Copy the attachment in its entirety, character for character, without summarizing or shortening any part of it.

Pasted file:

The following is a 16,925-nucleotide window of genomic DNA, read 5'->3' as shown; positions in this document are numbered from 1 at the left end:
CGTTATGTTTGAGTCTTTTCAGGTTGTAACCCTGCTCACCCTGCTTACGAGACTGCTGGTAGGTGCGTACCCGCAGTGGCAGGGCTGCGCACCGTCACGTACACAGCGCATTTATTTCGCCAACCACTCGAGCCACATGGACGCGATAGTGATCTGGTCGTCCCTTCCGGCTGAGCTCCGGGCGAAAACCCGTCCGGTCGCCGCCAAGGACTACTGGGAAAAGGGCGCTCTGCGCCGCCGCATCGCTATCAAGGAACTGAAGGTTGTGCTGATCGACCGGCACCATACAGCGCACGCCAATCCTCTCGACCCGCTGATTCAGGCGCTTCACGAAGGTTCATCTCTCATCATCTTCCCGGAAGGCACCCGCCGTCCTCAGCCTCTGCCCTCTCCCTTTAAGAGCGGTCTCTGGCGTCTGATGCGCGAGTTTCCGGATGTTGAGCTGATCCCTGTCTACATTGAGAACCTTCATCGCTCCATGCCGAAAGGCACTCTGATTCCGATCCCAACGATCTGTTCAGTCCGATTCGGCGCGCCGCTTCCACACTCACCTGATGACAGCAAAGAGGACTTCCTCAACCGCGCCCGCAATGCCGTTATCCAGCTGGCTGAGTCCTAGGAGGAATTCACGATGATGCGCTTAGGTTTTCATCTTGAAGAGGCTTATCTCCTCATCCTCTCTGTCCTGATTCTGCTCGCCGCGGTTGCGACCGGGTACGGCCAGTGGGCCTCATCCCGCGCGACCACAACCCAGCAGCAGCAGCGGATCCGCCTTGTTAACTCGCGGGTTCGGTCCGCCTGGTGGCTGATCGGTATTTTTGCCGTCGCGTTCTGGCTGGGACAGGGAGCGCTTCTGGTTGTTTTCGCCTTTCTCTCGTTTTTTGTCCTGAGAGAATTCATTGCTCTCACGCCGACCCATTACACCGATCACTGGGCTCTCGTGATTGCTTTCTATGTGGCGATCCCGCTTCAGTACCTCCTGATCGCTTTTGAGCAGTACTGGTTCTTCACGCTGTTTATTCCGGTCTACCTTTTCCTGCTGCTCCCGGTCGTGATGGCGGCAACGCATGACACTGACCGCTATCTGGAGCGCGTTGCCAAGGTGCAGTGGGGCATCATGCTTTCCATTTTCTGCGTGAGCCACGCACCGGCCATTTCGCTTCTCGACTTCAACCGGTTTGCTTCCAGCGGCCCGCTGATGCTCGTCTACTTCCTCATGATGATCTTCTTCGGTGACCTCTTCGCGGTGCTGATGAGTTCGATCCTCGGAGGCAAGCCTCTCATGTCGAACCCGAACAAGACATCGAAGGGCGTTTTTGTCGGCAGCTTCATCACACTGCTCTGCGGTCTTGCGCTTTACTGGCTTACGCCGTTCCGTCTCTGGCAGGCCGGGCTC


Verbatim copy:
The following is a 16,925-nucleotide window of genomic DNA, read 5'->3' as shown; positions in this document are numbered from 1 at the left end:
CGTTATGTTTGAGTCTTTTCAGGTTGTAACCCTGCTCACCCTGCTTACGAGACTGCTGGTAGGTGCGTACCCGCAGTGGCAGGGCTGCGCACCGTCACGTACACAGCGCATTTATTTCGCCAACCACTCGAGCCACATGGACGCGATAGTGATCTGGTCGTCCCTTCCGGCTGAGCTCCGGGCGAAAACCCGTCCGGTCGCCGCCAAGGACTACTGGGAAAAGGGCGCTCTGCGCCGCCGCATCGCTATCAAGGAACTGAAGGTTGTGCTGATCGACCGGCACCATACAGCGCACGCCAATCCTCTCGACCCGCTGATTCAGGCGCTTCACGAAGGTTCATCTCTCATCATCTTCCCGGAAGGCACCCGCCGTCCTCAGCCTCTGCCCTCTCCCTTTAAGAGCGGTCTCTGGCGTCTGATGCGCGAGTTTCCGGATGTTGAGCTGATCCCTGTCTACATTGAGAACCTTCATCGCTCCATGCCGAAAGGCACTCTGATTCCGATCCCAACGATCTGTTCAGTCCGATTCGGCGCGCCGCTTCCACACTCACCTGATGACAGCAAAGAGGACTTCCTCAACCGCGCCCGCAATGCCGTTATCCAGCTGGCTGAGTCCTAGGAGGAATTCACGATGATGCGCTTAGGTTTTCATCTTGAAGAGGCTTATCTCCTCATCCTCTCTGTCCTGATTCTGCTCGCCGCGGTTGCGACCGGGTACGGCCAGTGGGCCTCATCCCGCGCGACCACAACCCAGCAGCAGCAGCGGATCCGCCTTGTTAACTCGCGGGTTCGGTCCGCCTGGTGGCTGATCGGTATTTTTGCCGTCGCGTTCTGGCTGGGACAGGGAGCGCTTCTGGTTGTTTTCGCCTTTCTCTCGTTTTTTGTCCTGAGAGAATTCATTGCTCTCACGCCGACCCATTACACCGATCACTGGGCTCTCGTGATTGCTTTCTATGTGGCGATCCCGCTTCAGTACCTCCTGATCGCTTTTGAGCAGTACTGGTTCTTCACGCTGTTTATTCCGGTCTACCTTTTCCTGCTGCTCCCGGTCGTGATGGCGGCAACGCATGACACTGACCGCTATCTGGAGCGCGTTGCCAAGGTGCAGTGGGGCATCATGCTTTCCATTTTCTGCGTGAGCCACGCACCGGCCATTTCGCTTCTCGACTTCAACCGGTTTGCTTCCAGCGGCCCGCTGATGCTCGTCTACTTCCTCATGATGATCTTCTTCGGTGACCTCTTCGCGGTGCTGATGAGTTCGATCCTCGGAGGCAAGCCTCTCATGTCGAACCCGAACAAGACATCGAAGGGCGTTTTTGTCGGCAGCTTCATCACACTGCTCTGCGGTCTTGCGCTTTACTGGCTTACGCCGTTCCGTCTCTGGCAGGCCGGGCTC